Analysis Methodology

How the California Health Benefits Review Program Conducts Its Analyses

Analyses conducted by the California Health Benefits Review Program (CHBRP) assess the medical effectiveness of a proposed mandated benefit, the cost impact of the mandated benefit, and the mandate's projected impact on public health. Within 60 days of the receipt of a request to analyze a benefit mandate bill, CHBRP staff, members of its Task Force, and its actuarial consultants, Milliman, analyze the bill; members of a National Advisory Council (NAC) review the analysis; and the final report is produced and sent to the California Legislature.

CHBRP has developed a timeline for scheduling all of the work that needs to be accomplished within the prescribed 60-day time frame. During the first week after a request is received, CHBRP conducts a review of all analytic participants' potential conflicts of interest and obtains appropriate recusals; identifies key aspects of the mandate that need to be considered in an analysis; consults with the bill author's staff to determine the nature of the problem the bill is trying to address; consults with appropriate experts (for example, a clinical expert helps to identify the scope of the medical effectiveness literature review); conducts an initial literature review; develops survey questions for health plans to determine baseline coverage of the proposed benefit mandate; begins identifying parameters of the cost analysis; and identifies and notifies a group of expert reviewers from the NAC.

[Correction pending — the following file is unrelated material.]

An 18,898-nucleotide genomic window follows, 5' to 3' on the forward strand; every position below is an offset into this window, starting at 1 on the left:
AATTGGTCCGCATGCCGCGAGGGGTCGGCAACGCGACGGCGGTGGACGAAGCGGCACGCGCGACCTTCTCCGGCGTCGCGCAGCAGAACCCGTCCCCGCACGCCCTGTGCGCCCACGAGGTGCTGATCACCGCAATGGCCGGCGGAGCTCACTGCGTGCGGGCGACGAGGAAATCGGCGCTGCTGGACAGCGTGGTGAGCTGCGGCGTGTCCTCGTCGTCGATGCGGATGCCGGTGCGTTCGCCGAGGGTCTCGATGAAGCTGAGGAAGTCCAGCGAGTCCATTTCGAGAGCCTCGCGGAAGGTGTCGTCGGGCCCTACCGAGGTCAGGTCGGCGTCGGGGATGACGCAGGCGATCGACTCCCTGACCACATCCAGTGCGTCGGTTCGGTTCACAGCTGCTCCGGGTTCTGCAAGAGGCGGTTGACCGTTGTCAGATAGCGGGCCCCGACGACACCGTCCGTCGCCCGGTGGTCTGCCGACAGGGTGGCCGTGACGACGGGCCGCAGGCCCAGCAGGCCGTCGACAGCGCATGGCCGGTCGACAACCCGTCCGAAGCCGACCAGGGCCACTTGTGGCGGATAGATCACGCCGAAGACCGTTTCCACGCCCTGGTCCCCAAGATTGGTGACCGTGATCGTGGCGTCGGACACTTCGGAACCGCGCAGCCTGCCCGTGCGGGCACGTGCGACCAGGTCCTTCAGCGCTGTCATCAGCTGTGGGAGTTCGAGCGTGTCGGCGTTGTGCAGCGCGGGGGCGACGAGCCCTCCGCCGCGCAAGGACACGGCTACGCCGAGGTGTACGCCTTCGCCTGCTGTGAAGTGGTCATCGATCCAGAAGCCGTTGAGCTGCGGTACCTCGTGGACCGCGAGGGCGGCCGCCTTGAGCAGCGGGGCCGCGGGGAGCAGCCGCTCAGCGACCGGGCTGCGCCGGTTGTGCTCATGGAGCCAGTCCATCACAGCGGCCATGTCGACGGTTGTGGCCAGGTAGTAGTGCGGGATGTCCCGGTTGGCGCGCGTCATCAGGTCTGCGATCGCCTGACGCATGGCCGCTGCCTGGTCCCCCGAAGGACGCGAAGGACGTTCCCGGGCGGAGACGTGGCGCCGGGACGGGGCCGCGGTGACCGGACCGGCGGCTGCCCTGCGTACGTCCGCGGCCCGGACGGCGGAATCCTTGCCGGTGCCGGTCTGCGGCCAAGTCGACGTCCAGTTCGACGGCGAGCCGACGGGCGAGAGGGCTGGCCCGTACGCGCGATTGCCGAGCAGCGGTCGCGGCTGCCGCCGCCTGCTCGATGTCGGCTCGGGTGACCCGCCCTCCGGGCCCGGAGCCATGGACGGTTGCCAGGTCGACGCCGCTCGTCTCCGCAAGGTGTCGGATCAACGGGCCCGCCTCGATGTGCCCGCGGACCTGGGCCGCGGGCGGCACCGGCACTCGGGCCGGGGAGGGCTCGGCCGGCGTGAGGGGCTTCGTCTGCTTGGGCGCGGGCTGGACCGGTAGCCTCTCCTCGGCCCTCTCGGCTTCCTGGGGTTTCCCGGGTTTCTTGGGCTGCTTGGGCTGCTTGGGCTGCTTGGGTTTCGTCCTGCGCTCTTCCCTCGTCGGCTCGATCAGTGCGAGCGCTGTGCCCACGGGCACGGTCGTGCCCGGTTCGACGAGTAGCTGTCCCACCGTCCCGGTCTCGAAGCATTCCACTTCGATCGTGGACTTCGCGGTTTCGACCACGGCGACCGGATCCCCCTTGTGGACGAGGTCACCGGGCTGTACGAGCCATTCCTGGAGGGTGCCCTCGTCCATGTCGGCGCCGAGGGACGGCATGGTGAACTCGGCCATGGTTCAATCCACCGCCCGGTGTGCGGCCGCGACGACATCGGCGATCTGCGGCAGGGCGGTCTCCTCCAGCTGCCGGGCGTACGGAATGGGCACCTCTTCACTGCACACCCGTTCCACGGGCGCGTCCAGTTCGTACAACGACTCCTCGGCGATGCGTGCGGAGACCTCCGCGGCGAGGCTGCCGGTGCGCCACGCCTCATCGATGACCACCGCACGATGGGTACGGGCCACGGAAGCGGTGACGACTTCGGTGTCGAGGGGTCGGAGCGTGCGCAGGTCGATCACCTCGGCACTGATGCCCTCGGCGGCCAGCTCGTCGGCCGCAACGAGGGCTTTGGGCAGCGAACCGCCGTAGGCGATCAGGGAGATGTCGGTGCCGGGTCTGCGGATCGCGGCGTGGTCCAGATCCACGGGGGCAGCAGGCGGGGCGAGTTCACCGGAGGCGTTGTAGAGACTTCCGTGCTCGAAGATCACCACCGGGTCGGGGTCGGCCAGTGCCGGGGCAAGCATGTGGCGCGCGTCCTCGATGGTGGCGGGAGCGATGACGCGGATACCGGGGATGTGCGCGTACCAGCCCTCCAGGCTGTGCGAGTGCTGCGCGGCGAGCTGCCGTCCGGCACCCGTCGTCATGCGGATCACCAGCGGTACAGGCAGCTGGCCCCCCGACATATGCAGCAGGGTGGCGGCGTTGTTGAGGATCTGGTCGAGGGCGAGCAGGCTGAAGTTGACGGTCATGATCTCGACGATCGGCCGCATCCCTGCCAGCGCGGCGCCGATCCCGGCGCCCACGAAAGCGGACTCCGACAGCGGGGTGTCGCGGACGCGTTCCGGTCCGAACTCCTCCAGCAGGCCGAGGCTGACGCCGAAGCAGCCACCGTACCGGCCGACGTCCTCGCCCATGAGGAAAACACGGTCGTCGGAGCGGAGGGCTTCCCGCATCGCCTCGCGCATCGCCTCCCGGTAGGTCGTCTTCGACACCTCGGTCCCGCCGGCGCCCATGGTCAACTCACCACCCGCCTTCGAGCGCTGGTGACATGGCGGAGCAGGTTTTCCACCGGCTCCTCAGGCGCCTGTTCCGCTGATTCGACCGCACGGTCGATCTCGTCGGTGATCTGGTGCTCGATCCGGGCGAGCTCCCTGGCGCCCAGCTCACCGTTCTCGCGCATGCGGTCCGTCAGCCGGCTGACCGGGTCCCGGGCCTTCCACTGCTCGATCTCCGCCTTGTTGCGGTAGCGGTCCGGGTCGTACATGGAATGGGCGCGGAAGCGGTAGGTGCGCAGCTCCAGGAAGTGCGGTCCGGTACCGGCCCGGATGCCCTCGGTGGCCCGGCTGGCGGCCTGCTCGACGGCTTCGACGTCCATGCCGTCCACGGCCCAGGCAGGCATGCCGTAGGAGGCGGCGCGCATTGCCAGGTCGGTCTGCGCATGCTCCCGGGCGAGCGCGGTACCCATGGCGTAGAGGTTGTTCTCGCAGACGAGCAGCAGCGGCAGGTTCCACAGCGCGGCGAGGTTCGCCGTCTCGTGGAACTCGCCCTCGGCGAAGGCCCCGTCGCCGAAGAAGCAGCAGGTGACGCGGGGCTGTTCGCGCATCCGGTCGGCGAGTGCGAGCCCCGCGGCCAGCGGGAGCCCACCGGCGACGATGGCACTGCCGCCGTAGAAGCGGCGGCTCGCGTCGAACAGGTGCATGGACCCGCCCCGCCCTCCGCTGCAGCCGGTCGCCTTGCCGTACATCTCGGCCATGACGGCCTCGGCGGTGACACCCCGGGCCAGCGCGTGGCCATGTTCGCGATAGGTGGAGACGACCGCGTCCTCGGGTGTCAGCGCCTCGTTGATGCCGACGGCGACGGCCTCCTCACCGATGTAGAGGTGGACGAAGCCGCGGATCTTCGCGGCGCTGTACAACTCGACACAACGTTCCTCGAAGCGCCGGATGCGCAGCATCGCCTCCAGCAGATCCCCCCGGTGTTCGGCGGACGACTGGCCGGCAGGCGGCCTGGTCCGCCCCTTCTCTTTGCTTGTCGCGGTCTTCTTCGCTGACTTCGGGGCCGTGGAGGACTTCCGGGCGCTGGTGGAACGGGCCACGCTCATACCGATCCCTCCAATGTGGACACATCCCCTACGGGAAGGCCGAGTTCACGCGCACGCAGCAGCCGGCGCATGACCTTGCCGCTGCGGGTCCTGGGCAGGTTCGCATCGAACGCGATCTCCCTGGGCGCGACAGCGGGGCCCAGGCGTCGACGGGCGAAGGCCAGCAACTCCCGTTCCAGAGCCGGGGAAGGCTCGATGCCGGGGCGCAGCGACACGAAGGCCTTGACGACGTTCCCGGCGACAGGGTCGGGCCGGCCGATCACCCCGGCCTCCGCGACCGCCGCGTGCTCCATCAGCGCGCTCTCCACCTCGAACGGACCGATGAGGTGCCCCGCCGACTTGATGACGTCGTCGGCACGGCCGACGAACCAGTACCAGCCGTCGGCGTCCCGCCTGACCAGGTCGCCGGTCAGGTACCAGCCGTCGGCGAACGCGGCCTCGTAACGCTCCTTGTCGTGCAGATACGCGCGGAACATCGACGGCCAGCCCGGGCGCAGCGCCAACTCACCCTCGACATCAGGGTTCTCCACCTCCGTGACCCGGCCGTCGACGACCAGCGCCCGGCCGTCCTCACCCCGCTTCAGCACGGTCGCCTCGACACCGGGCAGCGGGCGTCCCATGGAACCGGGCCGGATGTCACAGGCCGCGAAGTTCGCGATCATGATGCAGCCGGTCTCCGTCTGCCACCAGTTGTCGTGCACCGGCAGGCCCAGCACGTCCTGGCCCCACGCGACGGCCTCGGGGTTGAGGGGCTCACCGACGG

After the first week, CHBRP spends the next month conducting and drafting its analysis of a mandate bill. The activities during these days-literature reviews and assessment of the medical effectiveness of the benefit, modeling of the cost impact, development of the public health impact, and analysis of input from health plans, insurers, and any public input received are highly coordinated. Faculty from each of the three teams (Medical Effectiveness, Cost, and Public Health), actuarial consultants, and CHBRP staff work together to develop interdependent sections of the analysis. The methods that CHBRP has developed for analyzing medical effectiveness, cost impact, and public health impact of proposed benefit mandates weigh the strength of research evidence in a rigorous and objective manner; CHBRP documents its methods to the public to support the transparency of its work. In addition, each complete analysis is reviewed internally by members of the Task Force.

A subgroup of NAC members review the draft analysis for (1) accuracy and objectivity, (2) responsiveness to the legislative request, (3) completeness, and (4) clarity of presentation. Feedback from the NAC is advisory and has the intended goal of providing CHBRP with expert and varied stakeholder perspectives. After CHBRP makes revisions in response to the NAC reviewers' comments, analyses are copy edited, final reviews are conducted by the Faculty Task Force and internal staff, and the final analysis is simultaneously sent to the legislative committee that requested the analysis either the California Senate Committee on Banking, Finance and Insurance or the California Assembly Committee on Health and placed on the CHBRP Web site.

Since authorization, CHBRP has been regularly required to produce implementation reports, which are available on the Other Publications page of this website

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